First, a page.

Friday, April 20, 2007
Tuesday, April 17, 2007
Dell has a few options, will accept any make, and even picks them up at your home.
Hewlett-Packard will also take any brand, and sends a shipping tag for between $13 and $30. They offer HP coupons for HP merchandise in return.
Lenovo's ThinkPlus Recycling Service offers prepaid shipping labels for $30 each to be used for sending any manufacturer's old equipment for recycling or refurbishment. They use a designated center to recycle your materials and sends reusable equipment to Gifts In Kind International, a charity specializing in product philanthropy.
Apple also offers $30 shipping labels for any brand equipment. Free shipping if you purchase Apple equipment.
Plenty of other groups, such as the National Cristina Foundation (http://www.cristina.org) and Share the Technology (http://sharetechnology.org) specialize in distributing reusable computers to people or organizations in need of computers. A partial list of donation sites can be found at the DEP page.
Thursday, April 12, 2007
Tuesday, April 10, 2007
In 2005, after Pring-Wilson's conviction, the SJC decided the case of Com. v. Adjutant, 443 Mass. 649. In that case, much as in Pring-Wilson's, the defense had sought to introduce evidence of prior bad acts by the victim to support the notion that the defendant had acted in self-defense. The court in Adjutant established a new rule "that 'where the identity of the first aggressor is in dispute and the victim has a history of violence,' the judge has the discretion to admit 'evidence of specific acts of prior violent conduct that the victim is reasonably alleged to have initiated, to support the defendant's claim of self-defense.' Declaring that the decision marked a 'new common-law rule of evidence,' we stated that the rule 'shall apply only prospectively.'"
Shortly after that decision, and after holding a hearing, the trial judge concluded, "in the exercise of her broad discretion under rule 25 (b) (2), that the integrity of the defendant's trial was compromised by his inability to introduce evidence of the violent pasts of Colono and Rodriguez." The Commonwealth appealed, and direct appellate review was granted. In today's case, the SJC affirmed the trial judge's order granting the defendant a new trial.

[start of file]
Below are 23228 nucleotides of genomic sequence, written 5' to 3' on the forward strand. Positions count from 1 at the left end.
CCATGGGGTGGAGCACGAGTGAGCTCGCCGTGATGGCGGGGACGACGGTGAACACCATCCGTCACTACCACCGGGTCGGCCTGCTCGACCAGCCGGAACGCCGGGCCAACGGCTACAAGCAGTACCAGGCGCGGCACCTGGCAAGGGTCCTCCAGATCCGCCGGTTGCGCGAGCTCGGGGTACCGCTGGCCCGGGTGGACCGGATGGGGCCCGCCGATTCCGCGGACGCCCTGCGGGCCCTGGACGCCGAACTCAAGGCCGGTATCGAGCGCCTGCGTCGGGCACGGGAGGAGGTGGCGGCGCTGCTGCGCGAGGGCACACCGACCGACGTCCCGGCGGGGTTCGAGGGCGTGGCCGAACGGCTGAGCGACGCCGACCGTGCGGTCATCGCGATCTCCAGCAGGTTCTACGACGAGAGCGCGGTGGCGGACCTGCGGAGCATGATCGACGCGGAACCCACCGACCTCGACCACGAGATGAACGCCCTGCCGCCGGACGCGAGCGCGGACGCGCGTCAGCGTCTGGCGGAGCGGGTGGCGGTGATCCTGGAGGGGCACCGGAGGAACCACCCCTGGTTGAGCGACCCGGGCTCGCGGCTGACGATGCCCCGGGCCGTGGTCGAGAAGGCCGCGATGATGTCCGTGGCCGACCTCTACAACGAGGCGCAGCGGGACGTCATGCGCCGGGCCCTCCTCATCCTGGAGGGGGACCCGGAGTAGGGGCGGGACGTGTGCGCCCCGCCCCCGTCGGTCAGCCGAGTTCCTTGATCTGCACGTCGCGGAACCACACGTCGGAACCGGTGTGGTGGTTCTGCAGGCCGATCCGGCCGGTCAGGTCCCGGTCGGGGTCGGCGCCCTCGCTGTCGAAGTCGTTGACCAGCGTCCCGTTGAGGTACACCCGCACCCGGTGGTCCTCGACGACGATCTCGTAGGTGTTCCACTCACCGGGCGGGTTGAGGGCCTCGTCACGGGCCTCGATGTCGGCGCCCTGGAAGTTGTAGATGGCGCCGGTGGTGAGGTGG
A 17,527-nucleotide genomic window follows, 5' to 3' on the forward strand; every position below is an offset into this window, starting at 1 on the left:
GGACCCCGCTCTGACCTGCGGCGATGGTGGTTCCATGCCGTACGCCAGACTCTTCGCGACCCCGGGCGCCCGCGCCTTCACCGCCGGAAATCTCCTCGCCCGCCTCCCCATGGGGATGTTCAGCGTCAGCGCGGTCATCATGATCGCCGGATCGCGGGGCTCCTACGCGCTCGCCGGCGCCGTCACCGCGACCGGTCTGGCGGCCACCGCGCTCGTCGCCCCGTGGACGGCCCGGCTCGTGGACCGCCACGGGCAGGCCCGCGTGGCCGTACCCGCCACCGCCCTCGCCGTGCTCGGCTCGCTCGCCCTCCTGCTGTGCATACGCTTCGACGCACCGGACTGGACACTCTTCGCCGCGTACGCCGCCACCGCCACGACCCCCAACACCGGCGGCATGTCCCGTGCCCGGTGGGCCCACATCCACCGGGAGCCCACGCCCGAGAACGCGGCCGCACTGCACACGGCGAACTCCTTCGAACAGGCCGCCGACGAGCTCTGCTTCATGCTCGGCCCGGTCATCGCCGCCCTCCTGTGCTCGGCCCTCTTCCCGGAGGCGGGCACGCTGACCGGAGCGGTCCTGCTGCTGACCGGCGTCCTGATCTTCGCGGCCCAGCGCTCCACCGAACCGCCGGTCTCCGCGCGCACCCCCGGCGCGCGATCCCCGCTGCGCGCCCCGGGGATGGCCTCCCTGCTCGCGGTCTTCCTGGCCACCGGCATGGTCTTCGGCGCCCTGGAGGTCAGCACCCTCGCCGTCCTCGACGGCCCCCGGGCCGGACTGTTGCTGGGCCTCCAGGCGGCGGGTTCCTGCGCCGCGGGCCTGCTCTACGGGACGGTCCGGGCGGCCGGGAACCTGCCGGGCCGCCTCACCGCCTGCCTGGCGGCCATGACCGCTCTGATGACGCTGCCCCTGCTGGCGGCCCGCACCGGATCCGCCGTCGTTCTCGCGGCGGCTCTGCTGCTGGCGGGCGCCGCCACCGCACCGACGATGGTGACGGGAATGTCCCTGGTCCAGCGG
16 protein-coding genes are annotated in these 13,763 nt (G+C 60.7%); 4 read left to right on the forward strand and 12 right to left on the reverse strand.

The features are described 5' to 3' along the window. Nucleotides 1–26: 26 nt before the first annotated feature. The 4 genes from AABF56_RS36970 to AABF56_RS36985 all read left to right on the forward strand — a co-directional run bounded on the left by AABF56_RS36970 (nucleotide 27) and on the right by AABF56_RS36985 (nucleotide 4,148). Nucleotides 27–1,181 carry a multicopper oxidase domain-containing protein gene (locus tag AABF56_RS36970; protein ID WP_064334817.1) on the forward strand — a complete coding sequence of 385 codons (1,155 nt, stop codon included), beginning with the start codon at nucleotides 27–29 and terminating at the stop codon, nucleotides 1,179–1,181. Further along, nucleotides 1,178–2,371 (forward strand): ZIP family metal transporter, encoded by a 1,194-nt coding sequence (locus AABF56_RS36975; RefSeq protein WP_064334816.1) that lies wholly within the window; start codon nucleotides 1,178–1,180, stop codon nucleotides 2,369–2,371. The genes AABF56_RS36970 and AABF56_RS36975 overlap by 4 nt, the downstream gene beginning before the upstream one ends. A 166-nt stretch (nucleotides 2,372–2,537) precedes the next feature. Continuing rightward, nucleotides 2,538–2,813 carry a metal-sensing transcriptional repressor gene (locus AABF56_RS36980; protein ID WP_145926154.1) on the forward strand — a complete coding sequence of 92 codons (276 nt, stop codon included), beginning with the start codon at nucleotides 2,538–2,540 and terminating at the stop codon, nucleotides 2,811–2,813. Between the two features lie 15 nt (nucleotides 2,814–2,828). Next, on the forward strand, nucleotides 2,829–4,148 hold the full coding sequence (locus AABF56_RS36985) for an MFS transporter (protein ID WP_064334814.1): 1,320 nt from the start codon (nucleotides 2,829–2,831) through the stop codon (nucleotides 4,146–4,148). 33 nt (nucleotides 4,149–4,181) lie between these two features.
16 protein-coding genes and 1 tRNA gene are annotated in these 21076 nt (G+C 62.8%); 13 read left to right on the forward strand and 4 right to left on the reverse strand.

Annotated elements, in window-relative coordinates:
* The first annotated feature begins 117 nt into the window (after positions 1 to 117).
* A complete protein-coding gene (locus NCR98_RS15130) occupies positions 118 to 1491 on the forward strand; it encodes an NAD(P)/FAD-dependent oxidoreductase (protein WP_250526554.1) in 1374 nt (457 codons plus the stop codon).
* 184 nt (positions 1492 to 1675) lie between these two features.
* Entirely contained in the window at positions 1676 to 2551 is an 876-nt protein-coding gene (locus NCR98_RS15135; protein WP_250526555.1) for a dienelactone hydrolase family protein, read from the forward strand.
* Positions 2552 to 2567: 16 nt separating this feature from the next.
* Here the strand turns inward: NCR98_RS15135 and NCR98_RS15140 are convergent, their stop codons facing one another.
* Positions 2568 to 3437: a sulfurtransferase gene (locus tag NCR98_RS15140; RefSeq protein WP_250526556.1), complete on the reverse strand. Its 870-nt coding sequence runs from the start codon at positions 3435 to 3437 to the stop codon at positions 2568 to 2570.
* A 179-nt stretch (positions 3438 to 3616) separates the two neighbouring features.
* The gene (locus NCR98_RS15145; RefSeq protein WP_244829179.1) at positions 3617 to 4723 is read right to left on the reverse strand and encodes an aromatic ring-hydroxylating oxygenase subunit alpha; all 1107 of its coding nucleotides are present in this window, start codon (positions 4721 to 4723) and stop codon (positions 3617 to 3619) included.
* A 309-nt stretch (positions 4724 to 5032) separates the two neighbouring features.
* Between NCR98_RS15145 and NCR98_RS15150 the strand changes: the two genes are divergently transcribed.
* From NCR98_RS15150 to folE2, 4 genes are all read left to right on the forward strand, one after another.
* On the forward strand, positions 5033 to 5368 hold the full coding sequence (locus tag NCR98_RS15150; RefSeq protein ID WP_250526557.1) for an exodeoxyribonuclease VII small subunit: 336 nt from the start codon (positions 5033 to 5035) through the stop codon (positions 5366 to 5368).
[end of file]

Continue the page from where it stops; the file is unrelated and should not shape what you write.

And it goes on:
The opinion describes the facts of the case at some length, and also provides an analysis of judicial discretion to grant a new trial.
Friday, April 06, 2007
The Appeals Court recently clarified its stance on child support modification requests when the noncustodial parent’s income increases. In an earlier case, Brooks v. Piela the court ruled that an increase in child support was warranted, based on the fact that there was a greater disparity between the standards of living between the two households, even though the custodial parent’s income had also increased.
In Smith v. Edelman, reported on April 2nd, the Appeals Court decided against an upward adjustment of modification based on the reasoning that the children's needs were well met and there was no material disparity in the standards of living between the custodial and noncustodial households. They went on to state “the goal of maintaining the standard of living of the family as though it had remained intact is not without limit; an increase in child support based solely on an increase in income of the noncustodial spouse may have the effect of constructively distributing the noncustodial parent's estate, and is accordingly disfavored.”
These cases should get some attention as the topic of child support modification is hotly contested. View our topical page on Child Support.